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Aug 6, 2015

Japanese Court: Bitcoin Cannot be Owned

Posted by in categories: bitcoin, cryptocurrencies, economics, government, internet

Responding to this nugget from Engadget:

Tokyo District CourtTokyo’s district court has ruled that it’s not possible for people to own bitcoin, and therefore they cannot sue for compensation in the wake of Mt. Gox’s collapse.

The ruling comes days after the head of the world’s largest bitcoin exchange was arrested on charges of fraud. Judge Masumi Kurachi felt that bitcoins do not possess “tangible qualities” to constitute owned property. Mt. Gox held thousands of individual accounts, and so there’s plenty of angry customers looking for compensation.


Here at Lifeboat, we have a long term view of cryptocurrency, and we sense the underpinning of fundamentals that are often overlooked.

My response to the Tokyo court…

A personal stake in Bitcoin is every bit as real (and a bit more tangible) than a personal stake in Yen, Dollars or Euros. Fiat currency is backed by the knowledge that your national government will demand tax payments in kind. But is it tangible? Like any invention of humans, that’s a matter of perception.

a) Dollars / Yen / Euros

Dollar_closeOver the long term, national currency is likely to be debased by debt, social welfare, war, political ambition, and a desire to redistribute fruits of labor, typically to assuage political ambitions. A built in mechanism of inflation forces a hidden tax and enables legislators to spend beyond the consent of their constituents.

b) Bitcoin

Bitcoin_BlueBitcoin on the other hand is backed by math. It is an asset without the potential for inflation or manipulation. It is a pure supply-demand currency and a pure 2-sided network—completely unfettered by the chaff that comes with central banks and national treasuries.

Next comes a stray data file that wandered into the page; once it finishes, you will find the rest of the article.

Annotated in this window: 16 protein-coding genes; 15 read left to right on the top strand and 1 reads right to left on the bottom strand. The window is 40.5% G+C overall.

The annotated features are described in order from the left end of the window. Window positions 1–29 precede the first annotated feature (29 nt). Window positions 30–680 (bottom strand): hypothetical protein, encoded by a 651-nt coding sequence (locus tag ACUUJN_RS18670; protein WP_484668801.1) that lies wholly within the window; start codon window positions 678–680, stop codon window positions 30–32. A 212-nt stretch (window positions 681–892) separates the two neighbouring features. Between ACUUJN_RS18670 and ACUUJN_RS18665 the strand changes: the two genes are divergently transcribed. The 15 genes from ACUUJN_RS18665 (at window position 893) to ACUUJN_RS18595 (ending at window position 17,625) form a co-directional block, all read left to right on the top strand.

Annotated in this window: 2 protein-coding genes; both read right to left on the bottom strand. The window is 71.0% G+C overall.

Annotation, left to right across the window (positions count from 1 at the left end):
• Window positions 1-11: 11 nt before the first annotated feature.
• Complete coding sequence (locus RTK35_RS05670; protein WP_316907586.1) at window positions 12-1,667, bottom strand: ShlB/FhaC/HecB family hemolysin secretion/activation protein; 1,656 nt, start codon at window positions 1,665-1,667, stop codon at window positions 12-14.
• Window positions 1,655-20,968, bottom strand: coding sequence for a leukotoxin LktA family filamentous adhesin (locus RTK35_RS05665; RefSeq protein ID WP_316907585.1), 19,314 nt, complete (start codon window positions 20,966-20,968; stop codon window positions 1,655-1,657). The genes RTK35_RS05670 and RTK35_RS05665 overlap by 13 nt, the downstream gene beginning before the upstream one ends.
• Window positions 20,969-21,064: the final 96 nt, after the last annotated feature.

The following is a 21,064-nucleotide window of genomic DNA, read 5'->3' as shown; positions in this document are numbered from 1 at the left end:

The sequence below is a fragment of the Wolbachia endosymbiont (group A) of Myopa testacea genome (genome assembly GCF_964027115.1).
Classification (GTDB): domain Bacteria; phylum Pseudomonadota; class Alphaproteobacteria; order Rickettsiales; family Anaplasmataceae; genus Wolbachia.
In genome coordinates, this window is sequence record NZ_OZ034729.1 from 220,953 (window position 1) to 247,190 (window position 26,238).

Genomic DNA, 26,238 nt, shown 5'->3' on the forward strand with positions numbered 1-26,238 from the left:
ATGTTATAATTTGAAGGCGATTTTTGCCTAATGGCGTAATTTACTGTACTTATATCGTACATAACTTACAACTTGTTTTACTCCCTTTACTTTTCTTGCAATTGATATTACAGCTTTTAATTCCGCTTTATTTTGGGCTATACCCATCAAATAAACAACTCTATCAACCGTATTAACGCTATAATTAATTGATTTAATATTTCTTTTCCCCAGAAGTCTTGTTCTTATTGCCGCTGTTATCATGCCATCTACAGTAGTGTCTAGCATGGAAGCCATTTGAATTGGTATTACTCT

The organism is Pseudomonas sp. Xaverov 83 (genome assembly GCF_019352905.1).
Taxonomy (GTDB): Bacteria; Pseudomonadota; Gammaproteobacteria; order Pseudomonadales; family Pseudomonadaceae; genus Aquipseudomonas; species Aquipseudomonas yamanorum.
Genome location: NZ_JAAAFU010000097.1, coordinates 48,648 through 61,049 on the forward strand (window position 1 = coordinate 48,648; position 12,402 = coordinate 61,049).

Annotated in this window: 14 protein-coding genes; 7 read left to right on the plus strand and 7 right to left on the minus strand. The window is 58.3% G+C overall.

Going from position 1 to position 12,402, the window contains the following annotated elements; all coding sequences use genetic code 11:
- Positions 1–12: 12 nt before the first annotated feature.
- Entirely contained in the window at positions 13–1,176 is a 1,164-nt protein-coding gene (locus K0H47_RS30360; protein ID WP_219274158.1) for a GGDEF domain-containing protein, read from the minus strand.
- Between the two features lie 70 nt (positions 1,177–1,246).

A stake in Bitcoin rises over the long haul, because the total quantity of currency is capped. As it is adopted for payments and commerce, a fixed pie is sliced thinner and thinner. This results in increased value per unit. Result: A deflationary economy without the baggage of sluggish economics.

Japan has made a foolish pronouncement; one that will ultimately embarrass their courts. Declaring Bitcoin ethereal is laughable when you consider that paper money is no more tangible than an unfulfilled promise. Likewise, declaring the theft or mismanagement of Bitcoin unworthy of recovery or restitution is no different than declaring the theft of art unworthy of restitution. Consider that each Mt. Gox account holder has proof of a real dollar investment position and an appreciation that is reported and tracked by exchanges all over the world.

Wake up Japan. You have so much more to offer the world than a distorted interpretation of a new technology.

Philip Raymond is Co-Chair of CRYPSA,
Cryptocurrency Standards Association